The Future Sucks Very Badly for Pandora, Morgan Stanley Says…

firedance

Pandora is extremely unlikely to reach profitability any time soon, and may need hundreds of millions of dollars just to survive the next few years, according to a just-released Morgan Stanley assessment.

In the analyst report, issued this morning, Morgan Stanley analyst Benjamin Swinburne outlined a number of bad, really bad, and seriously f*&king bad outcomes for Pandora, depending on how the royalty winds blow.

“Our gut is despite the rhetoric, labels do not want its $450 million (and growing) royalties to go away – so direct deals may result if the CRB ruling is onerous.”

The most critical of these will come from the Copyright Royalty Board (CRB), which is currently deliberating Pandora’s financial fate and considering possible increases.  According to Swinburne, that could quite easily result in a 5 percent annual increase in 2016, and another 5 percent bump heading in 2017, all of which would force Pandora to seek “up to $350 million” in financing just to stay afloat until 2021.

Swinburne also sees Pandora’s stock getting beat down into the $2-3 range during that desperate period.  As of midday Monday, Pandora (P) is trading just above $17, with top executives continuing to cash out heavily.

Ironically, Morgan Stanley was the lead underwriter on Pandora’s IPO, a soggy cake that is now being forced down Spotify’s throat.  Meanwhile, major publishers are pushing extremely hard to structure direct, more lucrative deals with Pandora, with the US Department of Justice recently indicating a willingness to relax rules that currently prevent those agreements.  In that soup, Swinburne notes that an “onerous CRB decision” could force Pandora to structure direct deals just to survive, and simply secure the ‘least worst’ financial obligation.

Also Read:  TikTok Signs Thousands of Indie Labels for Its Resso Streaming Music Service

“With no CRB visibility, top-line trends drive our view.”

Image by ‘Captain Smurf,’ licensed under Creative Commons 2.0 Attribution Generic (CC by 2.0).

12 Responses

  1. Avatar
    so

    Those artists who want to see Pandora go down derive little to no income from it. Those of us who count it as 10% to 15% of our total income each year know that if Pandora disappeared, that money would not be replaced. Pandora is spinning thousands of artists who have absolutely zero shot at terrestrial and pop digital radio, yet have found a following on their service. Although it pays about one-fifth of what Spotify pays, for many of us, it is essentially found money.

    Reply
  2. Avatar
    Anonymous

    This is all “ifs” and “maybes.” No one knows what the 2016 royalty will be. It could go up. It could also go down or stay flat.

    This “If Pandora dies everything will be great” mentality many around here have though is seriously twisted. Pandora pays a substantial amount of money every year. Where is that money going to come from if not from Pandora?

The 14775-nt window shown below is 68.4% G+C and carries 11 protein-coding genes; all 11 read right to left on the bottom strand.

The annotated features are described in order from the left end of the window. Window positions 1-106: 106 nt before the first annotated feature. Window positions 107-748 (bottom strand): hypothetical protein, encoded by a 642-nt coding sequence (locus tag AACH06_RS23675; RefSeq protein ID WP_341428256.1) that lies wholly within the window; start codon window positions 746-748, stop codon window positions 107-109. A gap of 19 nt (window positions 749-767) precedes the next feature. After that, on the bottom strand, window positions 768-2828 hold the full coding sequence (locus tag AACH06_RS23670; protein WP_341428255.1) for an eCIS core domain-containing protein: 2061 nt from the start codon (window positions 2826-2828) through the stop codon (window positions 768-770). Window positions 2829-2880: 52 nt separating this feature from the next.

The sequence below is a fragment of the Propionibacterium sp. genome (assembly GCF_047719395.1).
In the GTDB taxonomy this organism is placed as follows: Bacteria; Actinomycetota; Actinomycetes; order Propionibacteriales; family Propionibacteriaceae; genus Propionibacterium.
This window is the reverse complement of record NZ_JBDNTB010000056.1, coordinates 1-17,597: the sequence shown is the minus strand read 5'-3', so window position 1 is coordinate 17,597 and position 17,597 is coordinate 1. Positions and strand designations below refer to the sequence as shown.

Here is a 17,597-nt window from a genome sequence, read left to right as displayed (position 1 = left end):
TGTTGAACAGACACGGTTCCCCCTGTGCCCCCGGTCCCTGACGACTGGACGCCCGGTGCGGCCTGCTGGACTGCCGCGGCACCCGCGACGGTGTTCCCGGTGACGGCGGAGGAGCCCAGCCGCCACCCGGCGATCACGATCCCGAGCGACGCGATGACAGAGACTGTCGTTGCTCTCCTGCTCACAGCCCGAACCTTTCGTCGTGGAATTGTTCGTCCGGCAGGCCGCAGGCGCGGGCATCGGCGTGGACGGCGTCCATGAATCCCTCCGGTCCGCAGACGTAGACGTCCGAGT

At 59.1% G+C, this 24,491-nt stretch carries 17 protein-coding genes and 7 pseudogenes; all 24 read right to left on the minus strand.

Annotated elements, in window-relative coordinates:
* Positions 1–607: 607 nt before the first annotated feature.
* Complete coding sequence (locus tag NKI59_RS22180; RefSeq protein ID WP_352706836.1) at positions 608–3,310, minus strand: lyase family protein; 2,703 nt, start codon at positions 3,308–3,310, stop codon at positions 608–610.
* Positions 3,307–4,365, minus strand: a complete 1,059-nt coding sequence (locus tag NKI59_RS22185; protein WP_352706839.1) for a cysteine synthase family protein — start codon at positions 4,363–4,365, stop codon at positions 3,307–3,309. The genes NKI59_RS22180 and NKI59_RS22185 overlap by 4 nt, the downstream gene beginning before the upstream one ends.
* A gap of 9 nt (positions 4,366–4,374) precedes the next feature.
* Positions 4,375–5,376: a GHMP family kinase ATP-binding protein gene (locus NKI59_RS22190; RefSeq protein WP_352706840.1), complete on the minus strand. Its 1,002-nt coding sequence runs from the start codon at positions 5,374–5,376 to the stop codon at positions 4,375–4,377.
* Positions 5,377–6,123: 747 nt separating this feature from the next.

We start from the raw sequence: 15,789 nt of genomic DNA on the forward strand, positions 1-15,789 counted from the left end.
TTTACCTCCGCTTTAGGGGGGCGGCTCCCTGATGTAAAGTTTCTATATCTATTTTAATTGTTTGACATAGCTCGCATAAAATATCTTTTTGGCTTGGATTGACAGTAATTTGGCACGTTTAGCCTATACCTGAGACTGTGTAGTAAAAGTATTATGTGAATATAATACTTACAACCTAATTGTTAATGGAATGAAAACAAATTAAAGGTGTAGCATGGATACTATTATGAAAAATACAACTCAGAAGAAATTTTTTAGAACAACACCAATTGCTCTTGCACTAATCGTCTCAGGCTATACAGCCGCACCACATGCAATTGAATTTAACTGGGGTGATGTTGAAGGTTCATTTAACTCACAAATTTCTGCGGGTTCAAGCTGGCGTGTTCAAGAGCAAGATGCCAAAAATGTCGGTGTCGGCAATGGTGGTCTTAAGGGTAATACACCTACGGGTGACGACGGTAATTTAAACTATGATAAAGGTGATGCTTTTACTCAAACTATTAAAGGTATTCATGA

Reply
      • Avatar
        Realist

        Anonymous

        Where is that money going to come from if not from Pandora?

        Reply

        superduper

        Actual music sales?

        Ahahahahahahahahahahahahahahahahaha!!!

        Funniest DMN comeback yet!!!!

        Man, that’s even funnier than that “Remi Swierczek” stuff!!!!!!

        Great!

        Reply
  3. Paul Resnikoff
    Paul Resnikoff

    Morgan Stanley isn’t rooting for Pandora to die. After all, they led the IPO. But they are looking out for their clients, and helping them make an accurate forecast on how this company will fare, esp. as it relates to its stock.

    Reply
  4. Avatar
    Remi Swierczek

    GODDAMN! Just convert it primitive music store.
    $5B US revenues in less then 5 years!

    Reply
  5. Avatar
    FarePlay

    The single play per listener model is a financial disaster for all involved. Forget the scale fantasy, it only drives more debt. There is no viable business model there. They might as well be selling credit default swaps.

    The amount of money syphoned off from this failing business is a cautionary tale as to the underlying motives of the investors. The music that is used to turn the wheels and perpetuate the illusion of having a business is simply grist for the mill.

    Reply
  6. Avatar
    Chris H

    Well, they just added Roger Faxon to the board, so that has to keep some people happy. Even though he just presided over the breakup and devaluation of Capitol to it’s present collection of nuts and bolts.

    Reply
    • Avatar
      FarePlay

      Not to mention signing off on the Spotify Deal. He’s post Telecommunications Act, so he’s coming in as huge parts of the music business are being torn off.

      Reply
  7. Avatar
    Pro Pandora

    Pandora is one of the best things to happen to the music industry lately. Especially for artists that don’t stand a chance in hell of getting terrestrial radio AirPlay. Besides pandora has a bigger playlist than terrestrial. Pandora must start charging everyone for its service. Have a tiered service if you must but Stop giving it away! Netflix has 50 million subscribers and charges for its service. If you do the math it sounds like Netflix has a sustainable business. Pandora needs to charge, no question. Otherwise we will continue to hear the sky is falling.

    Reply

Leave a Reply

Your email address will not be published.